Friday, October 15, 2010

Blind Blake- A Second Album Of Bahamian Songs (1952)

In eighteen-hundred and ninety one, before I'd work I'd rather be hung
In eighteen-hundred and ninety two, I bought a sharp axe and cut working too
In eighteen-hundred and ninety three, somebody had a job was looking for me
In eighteen-hundred and ninety four, I swear by God she wouldn't work no more

Couldn't do it boy
You shall be free
I'm too lazy boy
You shall be free
When the Good Lord sets you free

Not to be confused with the American blues guitar virtuoso, Blake Alphonso Higgs of Nassau, Bahamas, was an early folk calypso artist who enjoyed some commercial success selling those LPs to cruise passengers put out by tourist board type organizations that show up in the racks with some frequency. Indeed, Blake may have been the main reason for the launching of ART (American Recording and Transcription) Records, a label based out of a Miami hotel, as the first three records in their discography feature Mr. Blake and his Royal Victoria Hotel "Calypsonians."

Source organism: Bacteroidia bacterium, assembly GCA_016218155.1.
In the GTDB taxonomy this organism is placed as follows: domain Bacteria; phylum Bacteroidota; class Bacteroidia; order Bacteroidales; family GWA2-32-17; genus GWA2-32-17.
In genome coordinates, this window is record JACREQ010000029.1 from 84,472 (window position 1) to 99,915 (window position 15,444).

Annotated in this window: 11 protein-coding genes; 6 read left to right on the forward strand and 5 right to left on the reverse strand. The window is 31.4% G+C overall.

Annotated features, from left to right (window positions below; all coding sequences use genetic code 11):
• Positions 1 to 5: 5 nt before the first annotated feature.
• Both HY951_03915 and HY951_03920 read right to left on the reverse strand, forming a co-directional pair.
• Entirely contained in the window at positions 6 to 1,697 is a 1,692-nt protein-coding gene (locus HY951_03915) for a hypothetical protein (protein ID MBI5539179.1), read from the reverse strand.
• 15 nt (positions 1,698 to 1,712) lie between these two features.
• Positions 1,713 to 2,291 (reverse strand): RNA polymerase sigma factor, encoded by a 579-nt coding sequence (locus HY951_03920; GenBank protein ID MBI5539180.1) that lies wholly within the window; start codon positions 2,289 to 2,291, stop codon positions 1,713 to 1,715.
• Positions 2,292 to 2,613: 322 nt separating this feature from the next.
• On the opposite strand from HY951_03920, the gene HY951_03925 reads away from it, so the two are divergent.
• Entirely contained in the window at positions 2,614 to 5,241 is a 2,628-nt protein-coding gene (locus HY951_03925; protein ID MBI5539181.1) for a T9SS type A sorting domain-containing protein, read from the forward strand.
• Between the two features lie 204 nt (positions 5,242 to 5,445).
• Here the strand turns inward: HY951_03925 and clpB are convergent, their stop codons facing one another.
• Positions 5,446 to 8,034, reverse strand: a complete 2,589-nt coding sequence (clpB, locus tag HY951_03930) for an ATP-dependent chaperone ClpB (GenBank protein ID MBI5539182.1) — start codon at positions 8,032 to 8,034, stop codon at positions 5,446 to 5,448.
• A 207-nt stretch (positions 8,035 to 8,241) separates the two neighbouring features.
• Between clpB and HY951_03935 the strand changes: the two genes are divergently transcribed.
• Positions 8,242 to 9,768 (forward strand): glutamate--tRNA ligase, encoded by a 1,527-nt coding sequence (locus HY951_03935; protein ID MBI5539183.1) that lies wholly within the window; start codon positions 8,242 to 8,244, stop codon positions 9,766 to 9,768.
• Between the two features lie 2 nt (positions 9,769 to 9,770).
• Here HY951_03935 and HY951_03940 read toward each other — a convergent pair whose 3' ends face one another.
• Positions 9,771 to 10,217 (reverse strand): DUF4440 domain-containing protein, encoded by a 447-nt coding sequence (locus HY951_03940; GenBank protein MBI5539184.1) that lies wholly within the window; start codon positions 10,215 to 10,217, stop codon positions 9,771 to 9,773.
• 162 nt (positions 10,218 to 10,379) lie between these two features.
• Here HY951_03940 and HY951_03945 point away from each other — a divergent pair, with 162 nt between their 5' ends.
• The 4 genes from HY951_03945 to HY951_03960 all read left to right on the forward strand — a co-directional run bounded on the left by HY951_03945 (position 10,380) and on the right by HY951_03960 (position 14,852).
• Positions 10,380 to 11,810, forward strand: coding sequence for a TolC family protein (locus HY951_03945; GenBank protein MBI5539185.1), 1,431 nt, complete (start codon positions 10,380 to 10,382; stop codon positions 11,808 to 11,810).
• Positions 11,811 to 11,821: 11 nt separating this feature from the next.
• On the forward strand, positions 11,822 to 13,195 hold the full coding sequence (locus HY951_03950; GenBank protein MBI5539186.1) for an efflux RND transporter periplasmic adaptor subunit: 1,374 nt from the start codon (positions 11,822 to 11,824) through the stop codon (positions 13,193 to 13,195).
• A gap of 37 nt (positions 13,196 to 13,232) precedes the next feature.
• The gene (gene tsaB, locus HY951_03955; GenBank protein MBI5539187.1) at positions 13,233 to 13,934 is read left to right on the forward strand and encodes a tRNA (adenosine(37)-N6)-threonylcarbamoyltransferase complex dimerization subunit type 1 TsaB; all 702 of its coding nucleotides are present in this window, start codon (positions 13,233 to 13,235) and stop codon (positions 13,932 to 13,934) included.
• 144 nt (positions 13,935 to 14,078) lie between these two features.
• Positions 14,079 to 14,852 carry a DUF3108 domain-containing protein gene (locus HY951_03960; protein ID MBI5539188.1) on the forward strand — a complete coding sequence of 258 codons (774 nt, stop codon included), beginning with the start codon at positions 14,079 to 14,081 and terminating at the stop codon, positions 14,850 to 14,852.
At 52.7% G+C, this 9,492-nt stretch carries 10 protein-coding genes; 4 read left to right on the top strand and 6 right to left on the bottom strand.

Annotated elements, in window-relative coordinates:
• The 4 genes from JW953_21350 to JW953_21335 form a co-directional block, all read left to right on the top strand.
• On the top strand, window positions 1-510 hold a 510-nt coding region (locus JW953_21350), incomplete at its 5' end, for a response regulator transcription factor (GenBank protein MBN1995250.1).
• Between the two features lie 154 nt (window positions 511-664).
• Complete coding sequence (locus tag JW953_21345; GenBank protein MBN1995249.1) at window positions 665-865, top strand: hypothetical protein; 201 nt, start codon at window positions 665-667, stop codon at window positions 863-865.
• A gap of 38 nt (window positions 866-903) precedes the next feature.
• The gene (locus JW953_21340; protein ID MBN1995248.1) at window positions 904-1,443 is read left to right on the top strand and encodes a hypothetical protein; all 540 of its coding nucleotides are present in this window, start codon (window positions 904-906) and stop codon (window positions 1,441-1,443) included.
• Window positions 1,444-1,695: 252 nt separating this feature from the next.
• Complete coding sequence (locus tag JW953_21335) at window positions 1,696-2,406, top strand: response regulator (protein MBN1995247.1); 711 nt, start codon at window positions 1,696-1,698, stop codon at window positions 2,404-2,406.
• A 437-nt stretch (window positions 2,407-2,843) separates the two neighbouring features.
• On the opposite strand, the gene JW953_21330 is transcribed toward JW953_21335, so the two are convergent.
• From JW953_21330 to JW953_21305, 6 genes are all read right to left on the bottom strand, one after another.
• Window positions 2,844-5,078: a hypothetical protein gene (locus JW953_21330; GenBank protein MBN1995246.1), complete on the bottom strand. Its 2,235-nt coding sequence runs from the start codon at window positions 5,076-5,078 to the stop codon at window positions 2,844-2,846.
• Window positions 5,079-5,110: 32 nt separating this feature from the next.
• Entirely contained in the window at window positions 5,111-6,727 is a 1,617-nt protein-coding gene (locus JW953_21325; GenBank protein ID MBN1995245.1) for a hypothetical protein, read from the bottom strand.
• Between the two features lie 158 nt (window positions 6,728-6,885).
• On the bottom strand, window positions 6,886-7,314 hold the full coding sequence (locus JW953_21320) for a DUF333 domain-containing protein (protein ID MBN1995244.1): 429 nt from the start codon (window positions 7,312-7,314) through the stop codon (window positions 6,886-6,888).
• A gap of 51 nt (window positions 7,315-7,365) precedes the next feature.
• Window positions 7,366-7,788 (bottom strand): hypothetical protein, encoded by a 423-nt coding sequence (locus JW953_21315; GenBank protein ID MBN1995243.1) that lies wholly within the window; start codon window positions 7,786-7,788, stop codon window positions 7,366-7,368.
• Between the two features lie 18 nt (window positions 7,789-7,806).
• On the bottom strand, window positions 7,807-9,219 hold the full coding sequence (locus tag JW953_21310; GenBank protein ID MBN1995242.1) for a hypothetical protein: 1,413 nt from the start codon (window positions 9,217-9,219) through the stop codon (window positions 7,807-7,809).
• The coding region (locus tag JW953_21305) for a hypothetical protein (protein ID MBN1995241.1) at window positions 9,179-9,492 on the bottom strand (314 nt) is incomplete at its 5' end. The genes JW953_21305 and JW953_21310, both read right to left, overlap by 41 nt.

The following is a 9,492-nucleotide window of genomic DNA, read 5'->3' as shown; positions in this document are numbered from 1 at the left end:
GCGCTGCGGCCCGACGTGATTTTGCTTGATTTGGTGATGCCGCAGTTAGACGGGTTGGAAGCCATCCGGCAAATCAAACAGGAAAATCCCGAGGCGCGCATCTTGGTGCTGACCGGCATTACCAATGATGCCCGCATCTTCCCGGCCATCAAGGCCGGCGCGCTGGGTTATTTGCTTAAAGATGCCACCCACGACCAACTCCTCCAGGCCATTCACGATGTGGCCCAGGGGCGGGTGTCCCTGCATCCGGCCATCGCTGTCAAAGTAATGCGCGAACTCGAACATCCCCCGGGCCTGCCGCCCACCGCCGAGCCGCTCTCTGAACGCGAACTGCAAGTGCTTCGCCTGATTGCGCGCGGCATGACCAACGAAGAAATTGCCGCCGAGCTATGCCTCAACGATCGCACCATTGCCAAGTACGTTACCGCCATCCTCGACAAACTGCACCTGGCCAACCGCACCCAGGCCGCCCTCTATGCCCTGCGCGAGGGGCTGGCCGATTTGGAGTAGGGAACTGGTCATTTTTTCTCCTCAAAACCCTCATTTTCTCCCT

Featuring all the hallmarks of great calypso- a dancing beat, bawdy wordplay, jokes about booze, excellent musicianship (tight and loose), this album also has something more. Blake has a charisma that still works- the jokes are still funny and the sadness is still sad. It also features an early version of Sloop John B. There are about 3 skips on the album, but I've edited them out so they only make for minimal unpleasantness on the playback. Please email me if you have any of his other stuff- the 78s or the other version of "Conch Ain't Got No Bone" on King...I would love to hear it.